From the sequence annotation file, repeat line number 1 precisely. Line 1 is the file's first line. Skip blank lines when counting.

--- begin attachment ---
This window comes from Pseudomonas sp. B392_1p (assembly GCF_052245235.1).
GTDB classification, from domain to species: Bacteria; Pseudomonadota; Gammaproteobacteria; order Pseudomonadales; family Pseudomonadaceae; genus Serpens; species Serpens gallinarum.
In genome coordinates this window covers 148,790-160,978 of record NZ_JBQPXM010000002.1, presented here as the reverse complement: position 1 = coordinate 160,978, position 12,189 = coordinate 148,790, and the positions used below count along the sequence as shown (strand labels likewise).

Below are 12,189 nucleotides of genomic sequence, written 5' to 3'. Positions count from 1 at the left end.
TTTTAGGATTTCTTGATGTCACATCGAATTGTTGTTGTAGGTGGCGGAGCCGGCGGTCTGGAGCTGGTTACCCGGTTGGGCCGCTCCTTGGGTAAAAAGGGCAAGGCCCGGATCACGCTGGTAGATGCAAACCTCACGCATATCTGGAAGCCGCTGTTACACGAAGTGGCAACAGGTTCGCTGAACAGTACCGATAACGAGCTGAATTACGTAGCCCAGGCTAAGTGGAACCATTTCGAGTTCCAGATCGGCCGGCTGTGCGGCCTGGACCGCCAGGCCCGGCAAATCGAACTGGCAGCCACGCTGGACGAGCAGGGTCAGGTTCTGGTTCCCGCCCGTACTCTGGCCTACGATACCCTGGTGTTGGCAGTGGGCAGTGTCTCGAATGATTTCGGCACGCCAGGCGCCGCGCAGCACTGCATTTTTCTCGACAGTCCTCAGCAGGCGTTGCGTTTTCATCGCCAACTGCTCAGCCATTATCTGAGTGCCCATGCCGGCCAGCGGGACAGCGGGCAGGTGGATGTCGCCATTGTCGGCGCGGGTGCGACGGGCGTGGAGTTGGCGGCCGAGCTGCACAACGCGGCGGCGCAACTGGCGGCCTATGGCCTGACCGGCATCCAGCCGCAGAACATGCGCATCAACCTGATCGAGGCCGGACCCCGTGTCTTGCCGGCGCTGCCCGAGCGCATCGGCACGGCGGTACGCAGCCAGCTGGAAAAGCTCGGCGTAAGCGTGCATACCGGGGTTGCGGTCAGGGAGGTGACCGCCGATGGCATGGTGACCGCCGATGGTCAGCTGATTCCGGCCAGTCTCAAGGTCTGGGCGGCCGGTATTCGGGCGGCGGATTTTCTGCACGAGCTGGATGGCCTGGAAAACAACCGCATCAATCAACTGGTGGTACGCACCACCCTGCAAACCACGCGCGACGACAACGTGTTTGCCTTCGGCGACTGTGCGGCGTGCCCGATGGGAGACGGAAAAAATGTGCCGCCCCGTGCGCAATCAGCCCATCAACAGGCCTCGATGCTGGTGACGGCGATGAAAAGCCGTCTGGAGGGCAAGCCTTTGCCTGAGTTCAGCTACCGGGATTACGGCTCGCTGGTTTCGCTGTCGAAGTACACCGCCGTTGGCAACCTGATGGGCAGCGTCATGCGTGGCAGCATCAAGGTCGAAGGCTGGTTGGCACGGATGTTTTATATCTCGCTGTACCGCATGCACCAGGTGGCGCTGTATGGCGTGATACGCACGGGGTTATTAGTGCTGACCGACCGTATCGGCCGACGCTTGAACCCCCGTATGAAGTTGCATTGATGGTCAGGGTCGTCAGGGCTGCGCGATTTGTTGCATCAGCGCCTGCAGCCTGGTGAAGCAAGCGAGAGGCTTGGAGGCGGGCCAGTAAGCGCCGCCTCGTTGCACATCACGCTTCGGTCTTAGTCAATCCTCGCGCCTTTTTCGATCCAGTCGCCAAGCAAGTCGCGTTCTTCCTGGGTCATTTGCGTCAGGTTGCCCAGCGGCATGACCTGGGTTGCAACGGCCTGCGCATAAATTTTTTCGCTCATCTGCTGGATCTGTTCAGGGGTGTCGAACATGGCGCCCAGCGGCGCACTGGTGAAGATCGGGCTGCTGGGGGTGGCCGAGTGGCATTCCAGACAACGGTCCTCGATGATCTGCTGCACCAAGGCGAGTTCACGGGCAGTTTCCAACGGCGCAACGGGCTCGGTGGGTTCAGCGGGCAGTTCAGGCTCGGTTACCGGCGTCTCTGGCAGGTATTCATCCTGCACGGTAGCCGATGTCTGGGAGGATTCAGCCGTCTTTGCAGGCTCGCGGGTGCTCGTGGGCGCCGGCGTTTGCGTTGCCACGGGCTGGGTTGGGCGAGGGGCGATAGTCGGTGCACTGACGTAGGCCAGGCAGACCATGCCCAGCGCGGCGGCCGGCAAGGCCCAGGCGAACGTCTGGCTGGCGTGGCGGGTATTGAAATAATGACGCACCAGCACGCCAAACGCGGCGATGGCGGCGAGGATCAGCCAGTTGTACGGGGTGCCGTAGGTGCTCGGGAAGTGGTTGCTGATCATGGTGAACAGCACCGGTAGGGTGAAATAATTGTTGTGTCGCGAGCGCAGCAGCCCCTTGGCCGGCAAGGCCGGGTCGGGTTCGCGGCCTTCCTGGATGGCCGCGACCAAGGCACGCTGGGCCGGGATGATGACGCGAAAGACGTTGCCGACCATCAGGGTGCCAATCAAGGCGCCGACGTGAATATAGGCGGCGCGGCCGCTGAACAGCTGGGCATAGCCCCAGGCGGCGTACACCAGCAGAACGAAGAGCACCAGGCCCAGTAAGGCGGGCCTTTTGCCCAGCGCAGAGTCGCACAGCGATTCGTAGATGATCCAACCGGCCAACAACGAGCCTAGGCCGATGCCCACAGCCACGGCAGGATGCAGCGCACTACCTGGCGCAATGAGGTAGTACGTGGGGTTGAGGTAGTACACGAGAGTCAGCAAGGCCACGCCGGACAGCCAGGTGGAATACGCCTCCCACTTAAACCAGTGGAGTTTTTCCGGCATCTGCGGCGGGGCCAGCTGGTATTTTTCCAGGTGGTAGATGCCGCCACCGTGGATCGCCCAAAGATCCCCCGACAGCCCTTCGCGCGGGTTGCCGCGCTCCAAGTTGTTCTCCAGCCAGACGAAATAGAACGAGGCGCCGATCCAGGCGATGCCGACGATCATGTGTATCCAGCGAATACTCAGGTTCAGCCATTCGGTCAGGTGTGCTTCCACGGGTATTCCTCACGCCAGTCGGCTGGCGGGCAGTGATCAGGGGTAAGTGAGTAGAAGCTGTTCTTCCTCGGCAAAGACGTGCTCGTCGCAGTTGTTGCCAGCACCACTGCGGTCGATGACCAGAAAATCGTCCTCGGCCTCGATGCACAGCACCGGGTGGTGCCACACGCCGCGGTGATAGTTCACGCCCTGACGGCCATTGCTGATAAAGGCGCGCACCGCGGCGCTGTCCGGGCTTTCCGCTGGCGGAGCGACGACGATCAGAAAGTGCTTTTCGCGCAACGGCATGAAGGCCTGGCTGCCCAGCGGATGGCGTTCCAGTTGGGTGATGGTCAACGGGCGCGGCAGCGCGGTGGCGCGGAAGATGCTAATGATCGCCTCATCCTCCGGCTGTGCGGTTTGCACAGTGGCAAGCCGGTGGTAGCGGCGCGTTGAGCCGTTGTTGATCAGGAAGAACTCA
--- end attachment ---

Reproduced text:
This window comes from Pseudomonas sp. B392_1p (assembly GCF_052245235.1).